From Software games have never been shy about how challenging they can be. The first Dark Souls became a bit of a meme with how often other challenging games were getting compared to it, but it’s a shame that with so many other approachability options added to the game that this one continues to be ignored. The game is what it is and the only way to make anything easier is to over level, but even that can be hard to do with how challenging the game feels at the start. People who do not like overly challenging games are going to find that Elden Ring is just as hard as previous From Software games and it is not shy about it.
Since Elden Ring is so difficult, that means it’s going to require the player to really invigorate themselves and learn the mechanics. This can feel rewarding because the player gets to watch themselves become better at it, seeing that sense of progression on the screen. The problem is that progression can take many hours, especially for people who have not played a Souls game before. The first major boss is one that most players will be able to reach, but everyone has been talking about how it immediately kicked their teeth in, mostly due to being under leveled.
What the developers were going for here is obvious; they want the player to go back into the world and explore it. Discover every nook and cranny, go explore a hidden dungeon, geat some field bosses, earn a few skills, and really dive into the world and see what it has to offer. The problem with all of this is that some folks just do not have the time to do that. Players sticking to the main path because they want to see what Elden Ring has to offer are going to be sorely disappointed because that option isn’t really there. Thankfully the exploration is fun, but forced exploration for the sake of it isn’t.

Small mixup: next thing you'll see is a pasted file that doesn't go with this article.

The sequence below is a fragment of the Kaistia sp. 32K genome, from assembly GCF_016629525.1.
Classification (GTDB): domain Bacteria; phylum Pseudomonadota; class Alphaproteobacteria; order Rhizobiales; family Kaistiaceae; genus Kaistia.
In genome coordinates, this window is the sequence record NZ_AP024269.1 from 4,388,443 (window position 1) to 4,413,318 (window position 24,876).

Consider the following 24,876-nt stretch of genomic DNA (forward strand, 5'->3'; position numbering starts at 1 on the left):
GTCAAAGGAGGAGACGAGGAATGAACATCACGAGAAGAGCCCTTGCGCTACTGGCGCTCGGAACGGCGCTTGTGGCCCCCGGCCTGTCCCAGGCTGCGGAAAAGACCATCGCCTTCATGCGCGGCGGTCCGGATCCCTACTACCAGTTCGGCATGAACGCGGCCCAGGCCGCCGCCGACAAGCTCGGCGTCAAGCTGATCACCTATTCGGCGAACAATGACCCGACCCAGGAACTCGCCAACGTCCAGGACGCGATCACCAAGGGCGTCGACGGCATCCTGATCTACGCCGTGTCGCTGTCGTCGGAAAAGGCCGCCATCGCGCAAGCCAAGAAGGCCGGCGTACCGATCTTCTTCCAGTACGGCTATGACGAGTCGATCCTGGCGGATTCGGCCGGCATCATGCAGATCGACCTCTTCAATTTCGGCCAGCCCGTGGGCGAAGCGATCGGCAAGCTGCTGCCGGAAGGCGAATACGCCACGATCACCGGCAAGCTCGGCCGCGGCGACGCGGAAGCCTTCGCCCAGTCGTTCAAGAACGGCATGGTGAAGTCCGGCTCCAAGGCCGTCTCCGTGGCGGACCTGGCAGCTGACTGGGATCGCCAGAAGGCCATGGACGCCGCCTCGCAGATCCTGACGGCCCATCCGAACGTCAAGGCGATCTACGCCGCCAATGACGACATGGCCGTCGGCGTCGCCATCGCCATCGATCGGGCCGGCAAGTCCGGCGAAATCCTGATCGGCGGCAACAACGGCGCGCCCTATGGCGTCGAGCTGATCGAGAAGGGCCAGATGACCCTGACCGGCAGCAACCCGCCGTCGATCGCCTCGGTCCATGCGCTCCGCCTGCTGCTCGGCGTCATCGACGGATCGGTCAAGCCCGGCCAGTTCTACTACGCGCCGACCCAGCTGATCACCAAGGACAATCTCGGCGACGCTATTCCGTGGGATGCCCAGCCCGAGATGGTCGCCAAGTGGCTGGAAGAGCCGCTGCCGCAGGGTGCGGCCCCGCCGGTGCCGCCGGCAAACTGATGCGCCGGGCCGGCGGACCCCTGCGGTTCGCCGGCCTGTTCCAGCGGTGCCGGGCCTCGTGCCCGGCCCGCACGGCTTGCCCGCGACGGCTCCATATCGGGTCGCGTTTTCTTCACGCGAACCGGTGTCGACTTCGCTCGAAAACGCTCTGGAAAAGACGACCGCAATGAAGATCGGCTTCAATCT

Adding to that frustration for new players is that, with all of the other quality of life choices, they chose to not have a quest log. Find an NPC that makes a request of you? Write it down somewhere, because Elden Ring is going to make no indication that a quest has been offered and that the player can complete it. For some this is going to be fun because there is a Dungeons & Dragons like aspect to writing down quests and keeping tabs on what you’re doing. It’s a minimalist game design choice that makes sense in a world like Elden Ring.
Of course, for anyone that isn’t into that kind of thing they’re just going to move on to the next interesting thing they see and forget about it after a few playthroughs. This is Elden Ring once again asking the player to devote a significant amount of their personal time to diving into its world. For the players that fall in love with it? That is going to be right up their alley. For those that don’t, they’re going to find it to be just another annoyance getting in the way of playing the video game.
Elden Ring is a great game. It’s going to deservedly win multiple Game of the Year awards and get talked about for the next decade if not longer. That is why it is so disappointing that a significant portion of people will likely never be able to experience the full game because of its design choices. This might be the most approachable game From Software has ever made, but that does not mean it’s for everyone. For a game that’s as big as this one that’s fairly disappointing to say.